The fam­ily rift can, it ap­pears, be traced back to an in­ter­view Mark gave in 2011 as his 24-yearold daugh­ter stood in the brink of global star­dom fol­low­ing the re­lease of her au­to­bi­o­graph­i­cal al­bum 21, which laid bare the painful break­down of a re­la­tion­ship and which went on to win six Grammy awards.

In it he took full re­spon­si­bil­ity for his fail­ings as a fa­ther – walking out when his daugh­ter was three, leav­ing her mother Penny Ad­kins to raise her sin­gle-hand­edly. De­spite

‘I al­ways kept in touch and saw her reg­u­larly’

the break­down of his re­la­tion­ship with Penny, Mark re­mained close to Adele, who would spend school hol­i­days in Wales with her grand­par­ents Rose and John Evans and her half-brother Cameron, now 18.

He ad­mits he lost touch with his daugh­ter when he suf­fered a break­down fol­low­ing the death of Adele’s grand­fa­ther John in 1999 and the col­lapse of a re­la­tion­ship that trig­gered a long bat­tle with al­co­holism.

But af­ter a three-year hia­tus, fa­ther and daugh­ter were re­united when Adele was 15 and he be­came her most loyal fan, watch­ing proudly as her ca­reer took off with the re­lease of crit­i­cally ac­claimed de­but al­bum 19 in 2008.

‘When Adele was grow­ing up I wasn’t a great ex­am­ple of what a fa­ther should be, but I al­ways kept in touch and saw her reg­u­larly. She came to stay with me and my par­ents at week­ends and school hol­i­days and we were very close,’ said Mark.

‘Things went wrong when she was 12 be­cause I had is­sues to deal with, in­clud­ing the deaths of my fa­ther and my clos­est buddy, but we over­came that and we were best mates again by the time she was 15.

‘I re­mem­ber try­ing to ex­plain my ab­sence to her then and she cut in and said, “It’s OK Dad, I love you.” Since then, we’d al­ways got on great again and no one has en­joyed her success more than me.’

But the re­la­tion­ship took a turn in 2011, af­ter the re­lease of Adele’s sec­ond al­bum 21, which pro­duced the hits Rolling In The Deep and Some­one Like You and went to No1 in 26 coun- tries. Mark says that as the world went into over­drive to find out who had in­spired the record, he was be­sieged by re­quests for in­ter­views about his now-fa­mous daugh­ter.

‘A jour­nal­ist had called at my mother’s home and tried to get an in­ter­view with her. My mum im­me­di­ately rang Adele and a few min­utes later, Adele’s man­age­ment were on the phone to Mum telling her to say noth­ing.

‘The same af­ter­noon, I also got a call ask­ing if I wanted to do an in­ter­view. I im­me­di­ately told the guy to leave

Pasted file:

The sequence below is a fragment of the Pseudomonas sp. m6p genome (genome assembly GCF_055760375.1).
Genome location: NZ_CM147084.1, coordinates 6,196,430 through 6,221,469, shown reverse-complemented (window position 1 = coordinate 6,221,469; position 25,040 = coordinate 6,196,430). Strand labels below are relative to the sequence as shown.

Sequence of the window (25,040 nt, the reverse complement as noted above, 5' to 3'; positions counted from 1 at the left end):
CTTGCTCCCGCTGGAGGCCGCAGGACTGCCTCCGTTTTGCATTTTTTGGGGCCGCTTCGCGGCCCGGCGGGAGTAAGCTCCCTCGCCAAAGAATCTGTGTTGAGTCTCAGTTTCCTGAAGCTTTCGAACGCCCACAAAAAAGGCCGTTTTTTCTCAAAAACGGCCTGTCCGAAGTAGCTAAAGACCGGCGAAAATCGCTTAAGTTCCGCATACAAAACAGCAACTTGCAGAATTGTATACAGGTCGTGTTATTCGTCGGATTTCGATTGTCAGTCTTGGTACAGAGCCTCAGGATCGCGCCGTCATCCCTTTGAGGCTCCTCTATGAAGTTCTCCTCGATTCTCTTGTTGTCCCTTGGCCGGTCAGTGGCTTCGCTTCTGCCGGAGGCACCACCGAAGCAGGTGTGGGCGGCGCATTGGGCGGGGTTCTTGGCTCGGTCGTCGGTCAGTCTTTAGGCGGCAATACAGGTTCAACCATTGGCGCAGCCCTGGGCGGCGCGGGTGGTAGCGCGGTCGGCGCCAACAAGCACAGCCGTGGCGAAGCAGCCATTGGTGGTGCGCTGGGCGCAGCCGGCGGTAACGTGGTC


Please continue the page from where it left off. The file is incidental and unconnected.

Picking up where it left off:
me alone, but not as po­litely as that, and called Adele. She told me the same man had been at my mother’s house and then said, “Tell you what Dad, we’ll do it to­gether. We’ll do a joint in­ter­view and get it all out in the open.”

‘I was sur­prised but I said, “I’ll do what­ever makes you happy sweet­heart, you know that.” Adele said she’d make the nec­es­sary ar­range­ments. ‘The next morn­ing, she rings up and says, “Sorry Dad, I can’t do the in­ter­view, I’m about to catch a flight to Amer­ica.” That’s rock and roll, I thought. But I as­sumed from the fact she wanted to do an in­ter­view with me, she wouldn’t mind me go­ing ahead on my own. I gen­uinely be­lieved I was do­ing her a favour by speak­ing about how proud I was of her and how ashamed I was for my short­com­ings as a par­ent, be­cause it would put it out there on the record and stop peo­ple both­er­ing her about it.

‘I called her sev­eral times to dou­ble check she was happy for me to speak but I couldn’t get hold of her. I still as­sumed she didn’t mind.

‘Even af­ter­wards I thought ev­ery­thing was fine be­cause I got feed­back from her man­age­ment that she was very happy with the piece. Then, a few days later, I got a call from Adele’s mum, Penny, shout­ing down the phone, “You shouldn’t have done that.” Be­fore I could re­ply, she hung up. That was the last con­tact I had with ei­ther of them.

‘It’s so sad it’s come to this, and all over an hon­est ac­count of my feel­ings for her. I’ve never said a bad word about Adele and I’m ab­so­lutely gut­ted she’s cut me out of her life.’

Since then Mark says he’s gone to ex­treme lengths to get in touch with his daugh­ter – even trav­el­ling to Lon­don to try to reach her through her record com­pany.